In the cutthroat-fight-for-shade, four-dollar-Gatorade world of Warped Tour, I have long had two dreams: The musician in me has wanted to play a small Warped stage, gaining hundreds of new fans, while the fan in me has always wanted to undercut the beverage dealers. Well, friends, I achieved one of those goals last Sunday at Columbia Meadows (if someone handed you a beer during Super Geek League, those were smuggled from backstage and you're welcome). I caught up with local bands Brightwood and the Burning Room to see if being a sideshow at this huge 10-hour, 100-band festival is all it's cracked up to be.
It's Sunday morning and the members of Brightwood are carrying their equipment a few hundred yards across the field to their stage, as all second-tier Warped bands do. The unsigned pop-rock band, which sounds somewhat like a more mature Good Charlotte (though they are younger), earned its spot on the 3-foot stage by winning a battle of the bands. Their reward? A 1 pm slot after three other local bands. Some of Brightwood's songs are pretty bland, but 19-year-old guitarist Collin Schneider's leads are strikingly clear and the backing vocals provided by drummer Stephen Brittell are better than those AFI will deliver in a few hours (they had a rough set). The highlight, the second-to-last song of the set, in which a whisper of "to breathe" is followed by a dead stop and a louder repetition of that same phrase, is the stuff that gets you distribution in mall record stores.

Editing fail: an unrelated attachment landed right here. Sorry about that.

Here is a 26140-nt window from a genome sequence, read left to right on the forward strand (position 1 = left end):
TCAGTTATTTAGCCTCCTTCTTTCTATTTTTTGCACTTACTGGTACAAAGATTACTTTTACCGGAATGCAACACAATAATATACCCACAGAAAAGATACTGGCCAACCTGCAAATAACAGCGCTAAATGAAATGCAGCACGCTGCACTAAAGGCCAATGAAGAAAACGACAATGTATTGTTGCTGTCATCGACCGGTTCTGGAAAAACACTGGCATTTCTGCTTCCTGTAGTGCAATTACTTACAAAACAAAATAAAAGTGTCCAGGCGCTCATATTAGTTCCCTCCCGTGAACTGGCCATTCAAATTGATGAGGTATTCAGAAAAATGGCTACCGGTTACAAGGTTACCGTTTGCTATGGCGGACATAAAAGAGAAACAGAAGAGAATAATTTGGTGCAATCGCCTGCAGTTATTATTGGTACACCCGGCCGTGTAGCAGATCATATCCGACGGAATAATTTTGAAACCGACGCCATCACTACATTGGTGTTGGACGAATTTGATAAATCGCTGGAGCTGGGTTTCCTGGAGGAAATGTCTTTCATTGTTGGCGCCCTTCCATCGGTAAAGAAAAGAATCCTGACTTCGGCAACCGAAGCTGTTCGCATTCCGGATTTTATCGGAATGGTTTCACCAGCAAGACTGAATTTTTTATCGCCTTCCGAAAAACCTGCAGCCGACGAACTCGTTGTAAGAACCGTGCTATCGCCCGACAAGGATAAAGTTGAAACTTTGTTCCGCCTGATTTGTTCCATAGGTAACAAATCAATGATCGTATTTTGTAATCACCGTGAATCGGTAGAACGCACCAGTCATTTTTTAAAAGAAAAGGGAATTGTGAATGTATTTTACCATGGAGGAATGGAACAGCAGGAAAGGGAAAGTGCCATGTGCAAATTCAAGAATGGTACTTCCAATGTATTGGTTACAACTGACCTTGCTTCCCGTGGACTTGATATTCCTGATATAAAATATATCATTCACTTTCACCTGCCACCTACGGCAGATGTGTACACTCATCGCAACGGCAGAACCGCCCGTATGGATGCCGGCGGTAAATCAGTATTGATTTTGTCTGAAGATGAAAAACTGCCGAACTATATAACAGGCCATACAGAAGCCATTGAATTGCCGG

Of the roughly 30 people who watch most of Brightwood's set, many are friends, but a few are new fans, like David Bates. The 19-year-old discovered the band online and specifically planned to see them for the first time at Warped.
Between locals I meet Lauren Rocket, vocalist of the Los Angeles band Rocket, who tells me none of the bands that play on the small stages get paid, although she stresses it's "a privilege" to get to play.
Dewey Halpaus, 24-year-old guitarist for the Burning Room, echoes that statement, saying, "No one has an ego on this tour—even the most famous bands eat the same food."
Halpaus also noted the importance of fliering the festival so that fans know where and when to find smaller bands. Sure enough, about three dozen people gather quickly as the Burning Room begins its set of Blood Brothers-style dance hardcore. The band is playing on the Hot Topic-sponsored stage, where it garnered a spot through what drummer Travis Wisner calls "pure nepotism." The sun is tilted right on the band, intensifying vocalist John Wood's animated performance.
Halpaus says it's definitely worth it to play Warped Tour, because people you might never reach otherwise come to the show. And Wood's crowd interaction, grabbing any head in reach from the stage, probably encouraged some of the passersby to stick around, although I would have liked to have seen him enter the audience and "sit on people's laps and stuff" as bassist Cookie Fulwyler says he's known to do.
To read Jason Simms' review of the rest of Warped Tour, visit www.localcut.com and search "Warped."